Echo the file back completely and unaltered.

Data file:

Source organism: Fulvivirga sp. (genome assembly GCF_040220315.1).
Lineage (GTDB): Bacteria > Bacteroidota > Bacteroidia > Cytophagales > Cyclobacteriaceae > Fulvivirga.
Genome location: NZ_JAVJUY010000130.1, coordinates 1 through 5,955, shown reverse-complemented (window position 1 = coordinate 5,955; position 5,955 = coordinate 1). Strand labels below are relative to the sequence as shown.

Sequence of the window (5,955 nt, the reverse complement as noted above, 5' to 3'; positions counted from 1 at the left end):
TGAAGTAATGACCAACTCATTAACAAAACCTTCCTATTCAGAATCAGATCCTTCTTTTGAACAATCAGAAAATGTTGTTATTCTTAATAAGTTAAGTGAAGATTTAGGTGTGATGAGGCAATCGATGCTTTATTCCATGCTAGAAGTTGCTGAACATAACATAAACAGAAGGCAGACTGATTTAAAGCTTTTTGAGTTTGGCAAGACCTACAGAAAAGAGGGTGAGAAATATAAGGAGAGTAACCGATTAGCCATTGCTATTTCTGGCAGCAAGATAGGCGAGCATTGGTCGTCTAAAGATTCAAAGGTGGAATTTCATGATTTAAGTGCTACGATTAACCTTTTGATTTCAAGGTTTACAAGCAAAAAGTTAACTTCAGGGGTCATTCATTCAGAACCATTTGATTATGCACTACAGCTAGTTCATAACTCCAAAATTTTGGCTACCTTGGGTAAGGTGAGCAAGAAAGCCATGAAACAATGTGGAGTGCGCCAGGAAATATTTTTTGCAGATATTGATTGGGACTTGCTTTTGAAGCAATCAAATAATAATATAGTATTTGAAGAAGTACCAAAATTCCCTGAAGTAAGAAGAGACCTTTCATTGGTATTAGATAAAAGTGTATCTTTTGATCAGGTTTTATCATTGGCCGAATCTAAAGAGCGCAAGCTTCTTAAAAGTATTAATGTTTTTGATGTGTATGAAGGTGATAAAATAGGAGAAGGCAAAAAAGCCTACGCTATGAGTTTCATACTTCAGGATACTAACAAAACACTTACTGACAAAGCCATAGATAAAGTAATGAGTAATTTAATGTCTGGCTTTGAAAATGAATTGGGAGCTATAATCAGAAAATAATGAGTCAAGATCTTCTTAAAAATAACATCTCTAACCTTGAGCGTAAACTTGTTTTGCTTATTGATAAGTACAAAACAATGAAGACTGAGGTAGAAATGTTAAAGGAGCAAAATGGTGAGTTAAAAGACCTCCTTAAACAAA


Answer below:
Source organism: Fulvivirga sp. (genome assembly GCF_040220315.1).
Lineage (GTDB): Bacteria > Bacteroidota > Bacteroidia > Cytophagales > Cyclobacteriaceae > Fulvivirga.
Genome location: NZ_JAVJUY010000130.1, coordinates 1 through 5,955, shown reverse-complemented (window position 1 = coordinate 5,955; position 5,955 = coordinate 1). Strand labels below are relative to the sequence as shown.

Sequence of the window (5,955 nt, the reverse complement as noted above, 5' to 3'; positions counted from 1 at the left end):
TGAAGTAATGACCAACTCATTAACAAAACCTTCCTATTCAGAATCAGATCCTTCTTTTGAACAATCAGAAAATGTTGTTATTCTTAATAAGTTAAGTGAAGATTTAGGTGTGATGAGGCAATCGATGCTTTATTCCATGCTAGAAGTTGCTGAACATAACATAAACAGAAGGCAGACTGATTTAAAGCTTTTTGAGTTTGGCAAGACCTACAGAAAAGAGGGTGAGAAATATAAGGAGAGTAACCGATTAGCCATTGCTATTTCTGGCAGCAAGATAGGCGAGCATTGGTCGTCTAAAGATTCAAAGGTGGAATTTCATGATTTAAGTGCTACGATTAACCTTTTGATTTCAAGGTTTACAAGCAAAAAGTTAACTTCAGGGGTCATTCATTCAGAACCATTTGATTATGCACTACAGCTAGTTCATAACTCCAAAATTTTGGCTACCTTGGGTAAGGTGAGCAAGAAAGCCATGAAACAATGTGGAGTGCGCCAGGAAATATTTTTTGCAGATATTGATTGGGACTTGCTTTTGAAGCAATCAAATAATAATATAGTATTTGAAGAAGTACCAAAATTCCCTGAAGTAAGAAGAGACCTTTCATTGGTATTAGATAAAAGTGTATCTTTTGATCAGGTTTTATCATTGGCCGAATCTAAAGAGCGCAAGCTTCTTAAAAGTATTAATGTTTTTGATGTGTATGAAGGTGATAAAATAGGAGAAGGCAAAAAAGCCTACGCTATGAGTTTCATACTTCAGGATACTAACAAAACACTTACTGACAAAGCCATAGATAAAGTAATGAGTAATTTAATGTCTGGCTTTGAAAATGAATTGGGAGCTATAATCAGAAAATAATGAGTCAAGATCTTCTTAAAAATAACATCTCTAACCTTGAGCGTAAACTTGTTTTGCTTATTGATAAGTACAAAACAATGAAGACTGAGGTAGAAATGTTAAAGGAGCAAAATGGTGAGTTAAAAGACCTCCTTAAACAAA